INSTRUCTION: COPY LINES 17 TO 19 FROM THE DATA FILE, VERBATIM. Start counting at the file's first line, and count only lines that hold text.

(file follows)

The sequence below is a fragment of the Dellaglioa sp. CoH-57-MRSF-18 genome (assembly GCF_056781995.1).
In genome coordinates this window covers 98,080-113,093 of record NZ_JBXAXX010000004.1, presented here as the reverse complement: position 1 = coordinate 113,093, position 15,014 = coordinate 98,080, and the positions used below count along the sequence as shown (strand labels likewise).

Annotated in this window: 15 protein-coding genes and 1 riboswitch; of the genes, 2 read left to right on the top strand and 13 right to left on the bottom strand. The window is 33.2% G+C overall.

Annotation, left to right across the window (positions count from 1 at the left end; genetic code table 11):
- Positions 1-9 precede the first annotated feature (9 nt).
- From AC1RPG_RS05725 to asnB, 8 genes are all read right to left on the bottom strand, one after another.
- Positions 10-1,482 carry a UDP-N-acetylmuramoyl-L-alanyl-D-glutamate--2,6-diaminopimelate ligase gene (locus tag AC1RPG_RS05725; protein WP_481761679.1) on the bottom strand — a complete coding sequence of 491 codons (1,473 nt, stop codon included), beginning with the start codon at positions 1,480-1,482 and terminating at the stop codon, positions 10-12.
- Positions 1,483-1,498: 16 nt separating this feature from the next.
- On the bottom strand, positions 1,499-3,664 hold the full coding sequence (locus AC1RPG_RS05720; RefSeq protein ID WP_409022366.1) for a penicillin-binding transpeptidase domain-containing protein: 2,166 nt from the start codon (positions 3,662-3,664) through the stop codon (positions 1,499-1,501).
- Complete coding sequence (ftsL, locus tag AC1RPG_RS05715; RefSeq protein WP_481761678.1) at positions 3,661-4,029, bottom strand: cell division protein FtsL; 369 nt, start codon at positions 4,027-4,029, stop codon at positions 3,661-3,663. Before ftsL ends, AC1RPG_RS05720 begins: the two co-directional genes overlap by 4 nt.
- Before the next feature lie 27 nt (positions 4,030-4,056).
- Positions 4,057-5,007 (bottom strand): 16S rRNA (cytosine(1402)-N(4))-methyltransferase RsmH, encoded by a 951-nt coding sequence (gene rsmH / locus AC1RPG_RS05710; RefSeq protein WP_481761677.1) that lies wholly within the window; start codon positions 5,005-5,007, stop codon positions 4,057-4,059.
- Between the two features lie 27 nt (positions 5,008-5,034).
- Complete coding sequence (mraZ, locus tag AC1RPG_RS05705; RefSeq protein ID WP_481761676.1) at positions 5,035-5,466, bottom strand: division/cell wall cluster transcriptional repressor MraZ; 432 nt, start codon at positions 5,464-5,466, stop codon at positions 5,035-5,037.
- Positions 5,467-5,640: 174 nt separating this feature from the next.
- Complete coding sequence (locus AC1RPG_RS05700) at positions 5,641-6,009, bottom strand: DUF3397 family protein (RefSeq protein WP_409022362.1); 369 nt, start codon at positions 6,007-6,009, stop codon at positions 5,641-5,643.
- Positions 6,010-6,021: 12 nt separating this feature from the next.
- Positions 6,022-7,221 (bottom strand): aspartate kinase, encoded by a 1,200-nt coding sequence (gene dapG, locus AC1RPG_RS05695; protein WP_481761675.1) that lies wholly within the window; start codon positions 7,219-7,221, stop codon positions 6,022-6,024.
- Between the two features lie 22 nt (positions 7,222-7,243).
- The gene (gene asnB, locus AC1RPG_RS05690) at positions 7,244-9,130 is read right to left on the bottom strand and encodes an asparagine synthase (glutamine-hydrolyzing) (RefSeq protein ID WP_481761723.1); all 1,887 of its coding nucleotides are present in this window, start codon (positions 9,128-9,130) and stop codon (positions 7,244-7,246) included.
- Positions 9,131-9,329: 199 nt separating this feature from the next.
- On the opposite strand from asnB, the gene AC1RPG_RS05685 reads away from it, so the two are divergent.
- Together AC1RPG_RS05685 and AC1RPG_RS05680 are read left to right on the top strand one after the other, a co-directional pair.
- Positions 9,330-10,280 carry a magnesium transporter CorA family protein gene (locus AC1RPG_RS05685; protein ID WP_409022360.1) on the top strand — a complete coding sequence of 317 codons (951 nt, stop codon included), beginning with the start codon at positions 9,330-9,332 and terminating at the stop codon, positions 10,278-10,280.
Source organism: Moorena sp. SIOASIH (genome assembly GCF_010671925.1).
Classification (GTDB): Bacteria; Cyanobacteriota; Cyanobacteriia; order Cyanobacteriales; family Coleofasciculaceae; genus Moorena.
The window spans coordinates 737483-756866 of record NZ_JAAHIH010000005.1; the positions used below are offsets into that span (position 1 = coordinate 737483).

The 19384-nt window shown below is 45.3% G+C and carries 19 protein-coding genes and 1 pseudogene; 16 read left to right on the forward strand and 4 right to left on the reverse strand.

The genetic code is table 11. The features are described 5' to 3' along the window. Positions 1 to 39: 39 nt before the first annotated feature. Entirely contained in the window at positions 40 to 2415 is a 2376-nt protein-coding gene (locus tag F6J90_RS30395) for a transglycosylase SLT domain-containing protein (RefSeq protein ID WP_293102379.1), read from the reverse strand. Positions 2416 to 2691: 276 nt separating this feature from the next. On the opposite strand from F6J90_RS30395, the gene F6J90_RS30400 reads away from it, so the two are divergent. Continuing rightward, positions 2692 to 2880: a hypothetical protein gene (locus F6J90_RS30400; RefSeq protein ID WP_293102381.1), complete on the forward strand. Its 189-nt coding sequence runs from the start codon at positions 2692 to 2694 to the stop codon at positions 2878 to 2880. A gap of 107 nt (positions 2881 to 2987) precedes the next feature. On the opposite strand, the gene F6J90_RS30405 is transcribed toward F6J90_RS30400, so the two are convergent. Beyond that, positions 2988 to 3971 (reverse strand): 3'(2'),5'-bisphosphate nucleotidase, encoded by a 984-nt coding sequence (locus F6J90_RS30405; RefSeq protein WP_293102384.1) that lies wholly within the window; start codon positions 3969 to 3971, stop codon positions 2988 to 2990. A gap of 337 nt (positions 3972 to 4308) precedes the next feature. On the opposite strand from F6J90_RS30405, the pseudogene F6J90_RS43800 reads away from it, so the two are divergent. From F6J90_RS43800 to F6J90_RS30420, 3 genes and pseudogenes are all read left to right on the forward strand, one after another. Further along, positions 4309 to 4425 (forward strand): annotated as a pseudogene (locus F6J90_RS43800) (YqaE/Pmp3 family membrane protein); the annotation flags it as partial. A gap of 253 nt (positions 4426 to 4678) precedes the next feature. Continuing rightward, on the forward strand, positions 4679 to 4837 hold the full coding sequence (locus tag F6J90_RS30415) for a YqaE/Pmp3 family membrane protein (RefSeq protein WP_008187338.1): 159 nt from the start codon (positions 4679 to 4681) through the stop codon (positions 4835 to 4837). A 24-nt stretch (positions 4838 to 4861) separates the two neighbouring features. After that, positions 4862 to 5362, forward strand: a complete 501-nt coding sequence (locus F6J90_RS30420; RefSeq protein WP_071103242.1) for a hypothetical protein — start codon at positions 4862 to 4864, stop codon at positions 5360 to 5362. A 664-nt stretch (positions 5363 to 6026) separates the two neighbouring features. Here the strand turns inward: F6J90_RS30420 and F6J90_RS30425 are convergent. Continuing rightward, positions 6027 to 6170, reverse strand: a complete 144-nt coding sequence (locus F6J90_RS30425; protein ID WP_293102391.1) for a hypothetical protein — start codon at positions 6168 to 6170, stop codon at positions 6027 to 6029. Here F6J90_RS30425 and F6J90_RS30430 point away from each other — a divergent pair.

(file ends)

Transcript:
- Positions 6,010-6,021: 12 nt separating this feature from the next.
- Positions 6,022-7,221 (bottom strand): aspartate kinase, encoded by a 1,200-nt coding sequence (gene dapG, locus AC1RPG_RS05695; protein WP_481761675.1) that lies wholly within the window; start codon positions 7,219-7,221, stop codon positions 6,022-6,024.
- Between the two features lie 22 nt (positions 7,222-7,243).